Here is the transcript, exactly as it came out when I first played back the recording. I’ve tried hard to recreate the way the old man sounds, which I find somehow both very familiar and yet somehow alien—a voice from another time—and a place both strange and yet . . . home.

TRANSCRIPT 2013.08.20-21.01

(wmv file https://129.215.50.40/2013.08.20-21.01.wmv)

​This here house is my tombstone. It stands above my grave.​ Hain’t nobody alive in it—just me.

​I’m buildin’ it with my own hands: I laid ever’ stone carried from my own fields, hand-split ever’ shingle from forest king snags I felled myself, turned ever’ spade-full of earth. My own self. All alone.

I mixed ever’ bucketful of cement. I heated and twisted and soldered ever’ rod of cast iron. Maybe the hardest was learnin’ to make winda glass. But I got plenty of time.

​So far, it has took me eighty-seven years. Don’t fault me. You’re young, but I was kinda old when I started—seventy-two—and dead at seventy-two is still seventy-two.

That’s how old I was when my ungrateful spineless wretch of a daughter, my evil witch of a granddaughter, and her snivelin’, weak-kneed husband the banker boy, put me in the ground. That was 1926. A lot has changed since then. But not me. A hundred and fifty-nine years since I come to this earth, and I’m still here.

If you was to stand here and it was 1927, now, or ‘30 or ‘40 . . . now that woulda been somethin’. And there was them that done just that. Folks come out here from town sometimes—kids mostly—and fellers that had a little shine to party with, just to stand around and watch field stone rise up off the ground and set itself down in the mortar on top of a wall. They got a kick outta that.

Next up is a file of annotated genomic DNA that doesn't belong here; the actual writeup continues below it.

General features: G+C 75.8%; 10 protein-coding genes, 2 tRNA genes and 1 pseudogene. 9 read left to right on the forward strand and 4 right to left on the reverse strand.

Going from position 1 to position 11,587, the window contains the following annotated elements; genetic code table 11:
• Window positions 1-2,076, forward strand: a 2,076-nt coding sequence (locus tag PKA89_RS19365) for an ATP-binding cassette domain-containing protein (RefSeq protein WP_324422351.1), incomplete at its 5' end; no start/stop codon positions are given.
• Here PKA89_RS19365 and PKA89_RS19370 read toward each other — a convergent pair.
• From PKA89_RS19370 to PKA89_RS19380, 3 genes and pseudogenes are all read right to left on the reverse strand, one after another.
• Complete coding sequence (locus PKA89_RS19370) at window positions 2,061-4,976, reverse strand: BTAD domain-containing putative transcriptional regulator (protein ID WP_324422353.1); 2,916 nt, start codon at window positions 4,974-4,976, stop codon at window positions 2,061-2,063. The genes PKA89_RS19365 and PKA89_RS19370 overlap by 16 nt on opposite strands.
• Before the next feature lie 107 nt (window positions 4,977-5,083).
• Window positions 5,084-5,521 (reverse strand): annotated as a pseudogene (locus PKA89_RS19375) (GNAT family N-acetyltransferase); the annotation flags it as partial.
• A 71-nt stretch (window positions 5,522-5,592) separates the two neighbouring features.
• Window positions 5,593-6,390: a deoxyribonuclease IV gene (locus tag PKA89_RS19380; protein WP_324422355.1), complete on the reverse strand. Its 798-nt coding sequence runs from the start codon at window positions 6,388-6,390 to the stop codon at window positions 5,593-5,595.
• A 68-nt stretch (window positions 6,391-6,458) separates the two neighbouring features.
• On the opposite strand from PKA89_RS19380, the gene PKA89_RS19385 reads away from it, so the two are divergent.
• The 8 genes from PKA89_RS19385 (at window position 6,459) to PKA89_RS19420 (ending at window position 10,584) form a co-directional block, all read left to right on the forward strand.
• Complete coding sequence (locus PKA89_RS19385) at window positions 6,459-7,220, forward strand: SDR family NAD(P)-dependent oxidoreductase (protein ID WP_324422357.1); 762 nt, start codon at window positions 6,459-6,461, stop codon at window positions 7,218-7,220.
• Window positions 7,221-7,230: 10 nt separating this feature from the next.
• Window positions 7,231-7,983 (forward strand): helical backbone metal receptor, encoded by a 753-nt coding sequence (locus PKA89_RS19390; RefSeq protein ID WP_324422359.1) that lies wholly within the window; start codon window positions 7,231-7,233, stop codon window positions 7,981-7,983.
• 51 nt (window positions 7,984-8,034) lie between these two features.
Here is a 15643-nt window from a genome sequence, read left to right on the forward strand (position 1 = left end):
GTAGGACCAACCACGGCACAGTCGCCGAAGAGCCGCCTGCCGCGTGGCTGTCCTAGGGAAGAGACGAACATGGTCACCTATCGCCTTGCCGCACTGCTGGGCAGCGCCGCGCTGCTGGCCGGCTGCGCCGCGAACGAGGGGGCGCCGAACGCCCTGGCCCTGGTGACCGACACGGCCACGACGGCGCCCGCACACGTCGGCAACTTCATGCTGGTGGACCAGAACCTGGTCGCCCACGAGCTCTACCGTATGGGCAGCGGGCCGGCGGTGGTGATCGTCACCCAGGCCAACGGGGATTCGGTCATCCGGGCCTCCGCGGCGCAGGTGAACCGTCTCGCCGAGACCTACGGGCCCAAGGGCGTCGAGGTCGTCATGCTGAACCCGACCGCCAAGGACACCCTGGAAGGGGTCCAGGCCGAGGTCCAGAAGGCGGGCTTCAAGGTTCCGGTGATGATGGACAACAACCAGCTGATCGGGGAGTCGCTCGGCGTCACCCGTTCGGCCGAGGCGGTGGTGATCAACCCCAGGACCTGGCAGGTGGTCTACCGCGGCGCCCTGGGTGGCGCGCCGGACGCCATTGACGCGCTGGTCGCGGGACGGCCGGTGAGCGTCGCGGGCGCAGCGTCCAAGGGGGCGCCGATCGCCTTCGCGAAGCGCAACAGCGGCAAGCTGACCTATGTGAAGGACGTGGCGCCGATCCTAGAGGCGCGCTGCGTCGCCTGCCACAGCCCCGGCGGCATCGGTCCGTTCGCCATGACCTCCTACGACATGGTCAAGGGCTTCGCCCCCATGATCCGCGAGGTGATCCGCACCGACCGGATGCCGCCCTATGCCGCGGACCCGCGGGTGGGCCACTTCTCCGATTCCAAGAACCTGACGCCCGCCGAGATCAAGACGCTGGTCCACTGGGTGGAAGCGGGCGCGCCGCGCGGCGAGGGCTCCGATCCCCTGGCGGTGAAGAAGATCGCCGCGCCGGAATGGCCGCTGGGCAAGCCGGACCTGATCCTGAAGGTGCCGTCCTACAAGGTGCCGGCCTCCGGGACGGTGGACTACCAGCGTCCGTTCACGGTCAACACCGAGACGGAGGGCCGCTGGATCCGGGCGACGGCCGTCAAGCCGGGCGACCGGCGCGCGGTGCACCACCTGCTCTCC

The king rafter—now, that woulda been a sight, but there weren’t nobody here in ‘46 when I finally figgered out how to rig the ropes and pulleys to get it up there all by myself. Right proud of that, I was.

These days I guess there ain’t a whole lot to see from the outside ‘cause all the work is on the inside. But right soon—next ten years or so—it will be time for new shingles again. That’s always a sight to see.

Anyways, folks learnt right quick that it don’t bother me none for folks to watch. I never bothered with ‘em if they never bothered with my house. But if they messed with my house they was gonna get run off.

I done that a couple of times, and folks got scared enough they stopped comin’, even though I never hurt nobody—not serious, anyways. Threw a few rocks and sticks is all. They got the point.

​Been a long time since anybody come out this way. Now the road is all growed over. Only the wild pigs remember where it was.

​But you—you heard all the stories, read all them old reports, maybe you even talked to some of them self-same neighbors who act like this farm—my farm—don’t even exist, ‘cause they been told since they was bitty children that you don’t come on this land lessin you’re tetched. They know better. I reckon you don’t.

 [transcriber’s note: copies of corroborating reports from the local newspaper and sheriff’s office reports spanning decades, describing incidents on the property, have been uploaded to the secure server.]